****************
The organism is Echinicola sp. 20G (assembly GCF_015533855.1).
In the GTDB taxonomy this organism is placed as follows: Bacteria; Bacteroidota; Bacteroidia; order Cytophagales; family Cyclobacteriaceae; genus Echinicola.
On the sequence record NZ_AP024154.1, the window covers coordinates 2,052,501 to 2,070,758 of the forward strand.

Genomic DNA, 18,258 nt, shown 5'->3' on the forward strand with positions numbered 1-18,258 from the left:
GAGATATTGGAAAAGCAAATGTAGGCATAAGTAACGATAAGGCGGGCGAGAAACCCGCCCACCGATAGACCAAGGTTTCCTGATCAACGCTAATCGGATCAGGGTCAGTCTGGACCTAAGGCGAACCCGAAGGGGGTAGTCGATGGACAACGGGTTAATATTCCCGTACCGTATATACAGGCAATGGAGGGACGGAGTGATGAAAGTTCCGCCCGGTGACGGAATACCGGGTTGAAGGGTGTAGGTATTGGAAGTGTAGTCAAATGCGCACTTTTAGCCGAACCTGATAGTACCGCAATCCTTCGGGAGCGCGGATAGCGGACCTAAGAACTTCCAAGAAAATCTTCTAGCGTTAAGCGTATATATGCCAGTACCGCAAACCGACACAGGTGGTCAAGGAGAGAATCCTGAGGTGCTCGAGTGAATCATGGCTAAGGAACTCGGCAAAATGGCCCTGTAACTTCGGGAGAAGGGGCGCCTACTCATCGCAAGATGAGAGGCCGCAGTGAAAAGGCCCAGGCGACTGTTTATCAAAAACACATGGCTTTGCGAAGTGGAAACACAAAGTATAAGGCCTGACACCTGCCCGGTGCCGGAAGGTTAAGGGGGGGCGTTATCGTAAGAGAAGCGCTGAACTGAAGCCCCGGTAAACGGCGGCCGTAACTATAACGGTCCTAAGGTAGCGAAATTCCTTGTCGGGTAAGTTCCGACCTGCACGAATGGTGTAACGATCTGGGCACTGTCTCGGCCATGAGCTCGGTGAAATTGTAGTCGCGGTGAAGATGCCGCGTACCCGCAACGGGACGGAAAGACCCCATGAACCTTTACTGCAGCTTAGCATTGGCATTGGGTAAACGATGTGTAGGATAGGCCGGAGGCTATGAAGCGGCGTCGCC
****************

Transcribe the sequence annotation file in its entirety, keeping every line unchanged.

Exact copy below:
The organism is Echinicola sp. 20G (assembly GCF_015533855.1).
In the GTDB taxonomy this organism is placed as follows: Bacteria; Bacteroidota; Bacteroidia; order Cytophagales; family Cyclobacteriaceae; genus Echinicola.
On the sequence record NZ_AP024154.1, the window covers coordinates 2,052,501 to 2,070,758 of the forward strand.

Genomic DNA, 18,258 nt, shown 5'->3' on the forward strand with positions numbered 1-18,258 from the left:
GAGATATTGGAAAAGCAAATGTAGGCATAAGTAACGATAAGGCGGGCGAGAAACCCGCCCACCGATAGACCAAGGTTTCCTGATCAACGCTAATCGGATCAGGGTCAGTCTGGACCTAAGGCGAACCCGAAGGGGGTAGTCGATGGACAACGGGTTAATATTCCCGTACCGTATATACAGGCAATGGAGGGACGGAGTGATGAAAGTTCCGCCCGGTGACGGAATACCGGGTTGAAGGGTGTAGGTATTGGAAGTGTAGTCAAATGCGCACTTTTAGCCGAACCTGATAGTACCGCAATCCTTCGGGAGCGCGGATAGCGGACCTAAGAACTTCCAAGAAAATCTTCTAGCGTTAAGCGTATATATGCCAGTACCGCAAACCGACACAGGTGGTCAAGGAGAGAATCCTGAGGTGCTCGAGTGAATCATGGCTAAGGAACTCGGCAAAATGGCCCTGTAACTTCGGGAGAAGGGGCGCCTACTCATCGCAAGATGAGAGGCCGCAGTGAAAAGGCCCAGGCGACTGTTTATCAAAAACACATGGCTTTGCGAAGTGGAAACACAAAGTATAAGGCCTGACACCTGCCCGGTGCCGGAAGGTTAAGGGGGGGCGTTATCGTAAGAGAAGCGCTGAACTGAAGCCCCGGTAAACGGCGGCCGTAACTATAACGGTCCTAAGGTAGCGAAATTCCTTGTCGGGTAAGTTCCGACCTGCACGAATGGTGTAACGATCTGGGCACTGTCTCGGCCATGAGCTCGGTGAAATTGTAGTCGCGGTGAAGATGCCGCGTACCCGCAACGGGACGGAAAGACCCCATGAACCTTTACTGCAGCTTAGCATTGGCATTGGGTAAACGATGTGTAGGATAGGCCGGAGGCTATGAAGCGGCGTCGCC